know what happened before the Big Bang?



In many ways, it’s strange to us humans that the Universe should be the age it is. The Universe – by definition, everything that physically exists – should either be infinite in age, or somehow tied to the lifespan of the human species, as it does in many mythologies. However, thanks to studies on the rate the Universe is expanding, and applying this knowledge in reverse, we know its age. Roughly 13.8 billion years ago, all we can observe on Earth, in our solar system, other galaxies and everything in between expanded out rapidly from an initial point much smaller than an atom, which we call the Big Bang.

The Big Bang model is our best explanation for why the cosmos appears as it does. Nevertheless, it’s not able to answer some of the more challenging questions, including what – if anything – came before it? Despite how it might sound, this question isn’t a philosophical one: it has potentially real, testable aspects. But to understand any of the possible answers, we must first understand the question itself.

First of all, the language we use to describe what we know and don’t know can sometimes be muddy. For instance, the Universe may be defined as all that exists in a physical sense, but we can only observe part of that. Nobody sensible thinks the observable Universe is all there is, though. Galaxies in every direction seem similar to each other; there’s no evident special direction in space, meaning that the Universe doesn’t have an edge (or a centre). In other words, if we were to instantaneously relocate to a galaxy far, far away, we’d see a cosmos very similar to the one we observe from Earth, and it would have an effective radius of 46 billion light-years. We can’t see beyond that radius, wherever we’re located.

For many reasons, cosmologists think the early Universe underwent inflation: an incredibly rapid expansion right after the Big Bang. As the Universe expanded, it also cooled, so in the distant past, it was hotter, more dense, and opaque to all forms of light. When the cosmos became transparent, about 380,000 years after the Big Bang, it left behind a bath of photons, detectable today as the Cosmic Microwave Background (CMB). As space observatories like COBE, WMAP and more recently Planck have shown, the CMB is remarkably smooth, but not quite uniform. Within this were tiny ripples that were stretched to enormous sizes during inflation, and in turn these became the seeds for large-scale objects like galaxies and galactic clusters we see today.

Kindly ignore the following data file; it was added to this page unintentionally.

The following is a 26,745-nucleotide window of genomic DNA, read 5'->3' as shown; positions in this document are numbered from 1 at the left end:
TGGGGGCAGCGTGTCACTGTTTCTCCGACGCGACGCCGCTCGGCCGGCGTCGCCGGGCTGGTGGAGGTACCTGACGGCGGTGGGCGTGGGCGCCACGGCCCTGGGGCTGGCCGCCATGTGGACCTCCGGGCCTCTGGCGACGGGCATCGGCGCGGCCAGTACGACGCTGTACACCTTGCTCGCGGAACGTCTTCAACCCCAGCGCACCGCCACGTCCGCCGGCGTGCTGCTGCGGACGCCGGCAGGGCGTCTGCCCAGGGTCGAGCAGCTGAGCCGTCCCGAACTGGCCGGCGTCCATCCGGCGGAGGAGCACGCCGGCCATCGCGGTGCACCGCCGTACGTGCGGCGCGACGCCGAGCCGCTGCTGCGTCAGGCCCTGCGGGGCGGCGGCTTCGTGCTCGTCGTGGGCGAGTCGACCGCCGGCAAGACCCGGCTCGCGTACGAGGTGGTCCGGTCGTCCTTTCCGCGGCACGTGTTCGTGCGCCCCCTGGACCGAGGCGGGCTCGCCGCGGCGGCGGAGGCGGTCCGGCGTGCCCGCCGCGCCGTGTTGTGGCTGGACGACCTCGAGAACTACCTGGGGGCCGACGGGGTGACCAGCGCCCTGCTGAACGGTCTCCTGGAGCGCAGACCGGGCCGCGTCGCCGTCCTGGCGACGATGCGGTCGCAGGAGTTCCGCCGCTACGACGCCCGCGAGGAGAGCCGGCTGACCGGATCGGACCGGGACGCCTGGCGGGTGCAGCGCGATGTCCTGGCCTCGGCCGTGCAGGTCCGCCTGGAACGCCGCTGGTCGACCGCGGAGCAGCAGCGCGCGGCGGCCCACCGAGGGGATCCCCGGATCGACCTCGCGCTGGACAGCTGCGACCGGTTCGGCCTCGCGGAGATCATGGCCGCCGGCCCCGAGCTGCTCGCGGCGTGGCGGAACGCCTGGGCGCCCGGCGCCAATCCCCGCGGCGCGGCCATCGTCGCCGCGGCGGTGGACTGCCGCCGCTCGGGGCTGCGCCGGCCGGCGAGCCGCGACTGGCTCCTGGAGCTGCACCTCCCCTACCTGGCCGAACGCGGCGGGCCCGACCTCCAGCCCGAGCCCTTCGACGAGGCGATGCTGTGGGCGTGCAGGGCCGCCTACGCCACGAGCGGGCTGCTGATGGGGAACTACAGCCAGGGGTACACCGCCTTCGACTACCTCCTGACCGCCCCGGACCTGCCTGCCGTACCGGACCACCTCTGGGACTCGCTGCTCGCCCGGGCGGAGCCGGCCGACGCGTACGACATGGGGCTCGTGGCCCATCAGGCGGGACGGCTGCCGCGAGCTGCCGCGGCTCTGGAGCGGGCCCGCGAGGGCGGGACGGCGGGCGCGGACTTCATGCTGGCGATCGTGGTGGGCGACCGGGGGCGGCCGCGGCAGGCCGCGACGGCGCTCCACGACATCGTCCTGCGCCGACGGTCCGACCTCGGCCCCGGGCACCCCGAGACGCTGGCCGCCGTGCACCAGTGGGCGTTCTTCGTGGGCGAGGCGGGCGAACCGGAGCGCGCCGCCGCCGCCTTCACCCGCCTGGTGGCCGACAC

While inflation comes in many possible versions, the gist is that random fluctuations in temperature and density produced by the Big Bang were smoothed out by the rapid expansion, much like a wrinkly uninflated balloon grows into a smooth object when filled with air. Inflation happened so quickly that, in many versions, the Universe has disconnected regions – parallel universes – that might even have different sets of physical laws. Inflation would have produced a lot of gravitational waves – fluctuations in the structure of space and time – which in turn should leave their mark on the CMB. Gravitational waves in the very early Universe churned up space-time, creating an environment that twisted light emission.

Pocket universes

However, none of this really tells us what, if anything, came before the Big Bang. In many models for inflation, as in some of the older Big Bang theories, this is the only Universe that exists – or at the very least, the only Universe we can observe.

A partial exception to this is a model known as eternal inflation. In this scheme, the observable Universe is part of a “pocket universe”, a bubble in a larger froth of inflation that is ongoing. In our particular bubble, inflation began and ended, but in other pocket universes – unconnected (“parallel”) and thereby unobservable to our pocket universe – inflation might have had different properties. Eternal inflation effectively emptied the regions outside of bubbles of all matter; these would have no stars, galaxies, or other familiar hallmarks.

Source BBC science read more